What is wrong with two people of the same sex loving and raising a child, in comparison to a heterosexual couple?

3)      This can be a touchy issue and often brings up emotional stories from people that try and sway opinion, but the bottom-line here is once again clear: A child being raised in a same-sex relationship inherently has three parents. This is not an optimal situation.  An optimal situation would be when both biological parents have a child and raise that child together. This family unit has been proven time and time again to be the best for a child.  Children raised in this type of family unit are more prosperous, healthy and happy than in any other type. Society promotes the optimal situation, not every situation.  If society promoted every situation, then theoretically, they would be promoting no situation at all.  I’m not saying that same-sex partners are bad parents. I’m not saying adopted children necessarily have a worse chance than un-adopted ones. I’m not saying biological parents are always great parents.  I am saying that statistically speaking the core family unit of the biological mother and father is the best and to conduct experiments with our future generation of children is neither wise nor acceptable.

 

What about health care benefits for same-sex partners?

4)      This is a decision each business, municipality or government agency has to decide.  The amendment will have no bearing on whether or not entities can or will give domestic partner benefits.  When this topic is brought up, it should have the disclaimer that it is 100% speculation and not based on past precedents in other states.  The government does not interfere with personal contracts between two private parties. That’s what this is.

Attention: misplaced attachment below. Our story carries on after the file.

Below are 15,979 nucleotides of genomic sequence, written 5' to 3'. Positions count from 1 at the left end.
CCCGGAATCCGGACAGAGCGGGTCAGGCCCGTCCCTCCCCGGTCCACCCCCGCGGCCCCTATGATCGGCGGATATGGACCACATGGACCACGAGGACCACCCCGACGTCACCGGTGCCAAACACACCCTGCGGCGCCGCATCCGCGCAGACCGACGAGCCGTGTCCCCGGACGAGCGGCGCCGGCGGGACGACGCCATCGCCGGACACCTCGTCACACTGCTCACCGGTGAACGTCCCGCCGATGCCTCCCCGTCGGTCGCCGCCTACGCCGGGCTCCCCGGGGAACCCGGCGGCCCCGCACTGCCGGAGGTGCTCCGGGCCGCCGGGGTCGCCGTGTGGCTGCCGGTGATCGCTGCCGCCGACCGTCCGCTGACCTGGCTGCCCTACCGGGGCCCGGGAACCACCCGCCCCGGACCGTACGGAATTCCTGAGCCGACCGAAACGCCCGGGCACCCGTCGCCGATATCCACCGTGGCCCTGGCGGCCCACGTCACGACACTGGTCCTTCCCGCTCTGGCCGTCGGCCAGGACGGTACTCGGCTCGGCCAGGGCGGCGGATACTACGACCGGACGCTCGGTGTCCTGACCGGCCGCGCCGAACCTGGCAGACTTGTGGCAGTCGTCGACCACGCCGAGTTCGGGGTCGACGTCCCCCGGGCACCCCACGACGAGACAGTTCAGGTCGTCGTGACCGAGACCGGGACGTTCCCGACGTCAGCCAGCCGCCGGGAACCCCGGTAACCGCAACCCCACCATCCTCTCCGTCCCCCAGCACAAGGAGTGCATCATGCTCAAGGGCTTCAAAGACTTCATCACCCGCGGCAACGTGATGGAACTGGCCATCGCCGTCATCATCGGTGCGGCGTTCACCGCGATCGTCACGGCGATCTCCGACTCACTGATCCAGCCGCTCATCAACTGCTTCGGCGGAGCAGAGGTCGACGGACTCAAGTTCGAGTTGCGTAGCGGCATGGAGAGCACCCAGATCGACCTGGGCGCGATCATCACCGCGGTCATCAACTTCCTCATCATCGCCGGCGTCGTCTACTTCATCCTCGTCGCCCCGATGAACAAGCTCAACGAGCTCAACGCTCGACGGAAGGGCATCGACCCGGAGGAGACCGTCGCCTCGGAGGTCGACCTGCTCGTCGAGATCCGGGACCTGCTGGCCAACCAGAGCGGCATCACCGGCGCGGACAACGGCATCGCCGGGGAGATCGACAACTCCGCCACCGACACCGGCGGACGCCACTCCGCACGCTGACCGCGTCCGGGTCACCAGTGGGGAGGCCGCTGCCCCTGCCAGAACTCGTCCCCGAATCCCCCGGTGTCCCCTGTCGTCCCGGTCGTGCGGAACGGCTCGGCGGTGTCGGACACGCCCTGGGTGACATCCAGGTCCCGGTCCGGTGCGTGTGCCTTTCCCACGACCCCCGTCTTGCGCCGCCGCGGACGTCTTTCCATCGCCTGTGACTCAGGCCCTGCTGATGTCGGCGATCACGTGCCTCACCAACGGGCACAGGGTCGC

What about hospital visitations and inheritance rights shouldn’t same-sex couples be allowed to have those privileges too?

5)      This is my favorite argument.  The clear and obvious answer is that anyone can have hospital visitation rights if they are stated in a power of attorney for health care document.  The difference is that married couples receive the ability to make decisions for each other automatically after marriage, whereas same-sex couples would have to sign the aforementioned document.  Also, a general power of attorney would provide finance sharing between the two and allocate one as the heir to the other’s financial properties. This easily answers the “inheritance question.”

 

In the end, redefining marriage to any “loving relationship” would be a bad idea.  It would create homes where the children have a 0% chance of having both of their biological parents. It would infringe upon freedoms of religion by teaching things contrary to the religious beliefs of many in public schools and potentially mandating ministers to marry same-sex couples if they want to keep their marriage licenses.  It would open the door to allowing polygamy and polyamory (as long as it is a loving relationship of course).  It would elevate and promote a lifestyle that has been proven to be unhealthy.  Finally, it would devalue the institution of marriage into nothing more than one of the many options for people.